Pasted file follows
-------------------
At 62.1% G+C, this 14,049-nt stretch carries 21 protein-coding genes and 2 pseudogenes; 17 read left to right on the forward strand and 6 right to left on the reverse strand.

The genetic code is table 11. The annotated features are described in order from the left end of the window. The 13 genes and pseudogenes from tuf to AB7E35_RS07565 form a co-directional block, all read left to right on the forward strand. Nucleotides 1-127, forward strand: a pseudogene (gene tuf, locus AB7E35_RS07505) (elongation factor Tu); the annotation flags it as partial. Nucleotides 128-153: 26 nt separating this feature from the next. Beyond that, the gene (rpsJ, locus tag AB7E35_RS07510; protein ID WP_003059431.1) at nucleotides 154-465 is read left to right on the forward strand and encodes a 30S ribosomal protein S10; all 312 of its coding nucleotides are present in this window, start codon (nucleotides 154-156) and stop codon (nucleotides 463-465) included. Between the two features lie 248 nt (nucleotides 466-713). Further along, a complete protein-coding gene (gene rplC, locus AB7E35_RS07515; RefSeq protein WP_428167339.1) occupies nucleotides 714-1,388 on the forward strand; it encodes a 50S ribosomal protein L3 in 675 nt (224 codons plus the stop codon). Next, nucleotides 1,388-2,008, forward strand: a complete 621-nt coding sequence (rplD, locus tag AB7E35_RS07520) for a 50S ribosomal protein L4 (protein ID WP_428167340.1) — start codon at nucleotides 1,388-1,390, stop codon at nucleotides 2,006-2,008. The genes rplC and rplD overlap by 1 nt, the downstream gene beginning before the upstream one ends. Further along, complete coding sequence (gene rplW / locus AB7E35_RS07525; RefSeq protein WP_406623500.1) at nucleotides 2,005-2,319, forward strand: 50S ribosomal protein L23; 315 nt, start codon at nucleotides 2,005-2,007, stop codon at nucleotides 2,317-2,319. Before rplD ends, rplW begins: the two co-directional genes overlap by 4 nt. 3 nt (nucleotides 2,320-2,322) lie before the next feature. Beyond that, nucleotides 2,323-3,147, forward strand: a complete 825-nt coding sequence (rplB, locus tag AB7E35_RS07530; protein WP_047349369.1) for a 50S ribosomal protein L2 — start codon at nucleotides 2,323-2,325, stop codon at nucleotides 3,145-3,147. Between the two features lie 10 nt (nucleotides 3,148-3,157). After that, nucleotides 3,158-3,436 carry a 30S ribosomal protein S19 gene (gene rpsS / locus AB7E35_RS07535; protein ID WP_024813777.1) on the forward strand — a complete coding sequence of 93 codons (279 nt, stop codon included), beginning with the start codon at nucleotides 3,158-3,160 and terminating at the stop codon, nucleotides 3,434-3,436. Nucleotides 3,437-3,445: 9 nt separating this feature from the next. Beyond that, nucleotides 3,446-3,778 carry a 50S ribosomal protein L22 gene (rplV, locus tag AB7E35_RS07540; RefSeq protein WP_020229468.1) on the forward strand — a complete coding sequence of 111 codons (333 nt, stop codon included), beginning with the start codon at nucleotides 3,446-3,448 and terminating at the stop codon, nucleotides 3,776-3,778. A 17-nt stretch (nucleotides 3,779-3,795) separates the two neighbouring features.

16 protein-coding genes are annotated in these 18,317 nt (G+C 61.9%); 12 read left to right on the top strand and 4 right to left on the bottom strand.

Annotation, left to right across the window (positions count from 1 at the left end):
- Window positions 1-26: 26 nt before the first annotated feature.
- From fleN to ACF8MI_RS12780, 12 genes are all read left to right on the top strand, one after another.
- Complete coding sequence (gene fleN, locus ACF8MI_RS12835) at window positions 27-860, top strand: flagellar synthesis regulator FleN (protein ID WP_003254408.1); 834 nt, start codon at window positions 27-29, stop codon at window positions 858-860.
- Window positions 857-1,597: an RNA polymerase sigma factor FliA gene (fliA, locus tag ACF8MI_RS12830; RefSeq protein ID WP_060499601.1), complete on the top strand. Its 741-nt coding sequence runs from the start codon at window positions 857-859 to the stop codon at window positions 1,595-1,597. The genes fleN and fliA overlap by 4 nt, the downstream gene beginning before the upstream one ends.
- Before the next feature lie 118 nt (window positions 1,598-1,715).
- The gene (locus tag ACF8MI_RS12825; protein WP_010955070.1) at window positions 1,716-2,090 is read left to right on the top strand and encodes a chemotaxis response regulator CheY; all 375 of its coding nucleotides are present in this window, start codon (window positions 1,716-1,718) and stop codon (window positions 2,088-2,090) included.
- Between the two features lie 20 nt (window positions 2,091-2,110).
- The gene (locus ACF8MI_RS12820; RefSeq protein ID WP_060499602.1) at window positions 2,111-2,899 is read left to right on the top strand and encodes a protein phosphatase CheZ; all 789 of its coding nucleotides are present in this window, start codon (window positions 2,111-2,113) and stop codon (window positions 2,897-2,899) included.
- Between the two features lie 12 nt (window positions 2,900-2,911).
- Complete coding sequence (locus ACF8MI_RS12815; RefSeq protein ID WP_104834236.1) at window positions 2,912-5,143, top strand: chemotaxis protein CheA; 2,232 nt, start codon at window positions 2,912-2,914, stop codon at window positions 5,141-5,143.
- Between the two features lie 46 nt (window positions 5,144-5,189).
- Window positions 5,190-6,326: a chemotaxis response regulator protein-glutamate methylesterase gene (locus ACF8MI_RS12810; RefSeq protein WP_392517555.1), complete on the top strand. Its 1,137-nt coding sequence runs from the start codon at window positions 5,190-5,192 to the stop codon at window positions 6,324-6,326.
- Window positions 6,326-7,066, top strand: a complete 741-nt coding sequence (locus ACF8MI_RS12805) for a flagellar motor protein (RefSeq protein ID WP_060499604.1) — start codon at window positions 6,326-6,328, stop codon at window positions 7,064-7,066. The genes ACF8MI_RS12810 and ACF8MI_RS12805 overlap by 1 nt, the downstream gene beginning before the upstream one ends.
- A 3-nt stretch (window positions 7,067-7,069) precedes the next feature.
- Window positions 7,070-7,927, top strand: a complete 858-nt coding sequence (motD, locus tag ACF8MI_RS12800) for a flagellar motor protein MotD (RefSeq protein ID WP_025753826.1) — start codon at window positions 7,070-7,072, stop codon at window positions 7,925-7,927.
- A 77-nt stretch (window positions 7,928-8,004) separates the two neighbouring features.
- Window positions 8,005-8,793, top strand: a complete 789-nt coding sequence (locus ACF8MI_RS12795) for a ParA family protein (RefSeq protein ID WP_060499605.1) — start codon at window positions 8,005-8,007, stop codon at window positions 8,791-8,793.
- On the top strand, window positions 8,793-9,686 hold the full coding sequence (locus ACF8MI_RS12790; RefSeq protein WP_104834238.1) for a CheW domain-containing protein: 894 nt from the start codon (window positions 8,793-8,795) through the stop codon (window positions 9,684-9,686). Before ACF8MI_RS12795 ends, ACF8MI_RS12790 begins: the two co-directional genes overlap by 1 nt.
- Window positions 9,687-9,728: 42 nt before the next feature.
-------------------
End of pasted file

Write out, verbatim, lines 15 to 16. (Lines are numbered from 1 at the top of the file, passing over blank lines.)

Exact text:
- Between the two features lie 46 nt (window positions 5,144-5,189).
- Window positions 5,190-6,326: a chemotaxis response regulator protein-glutamate methylesterase gene (locus ACF8MI_RS12810; RefSeq protein WP_392517555.1), complete on the top strand. Its 1,137-nt coding sequence runs from the start codon at window positions 5,190-5,192 to the stop codon at window positions 6,324-6,326.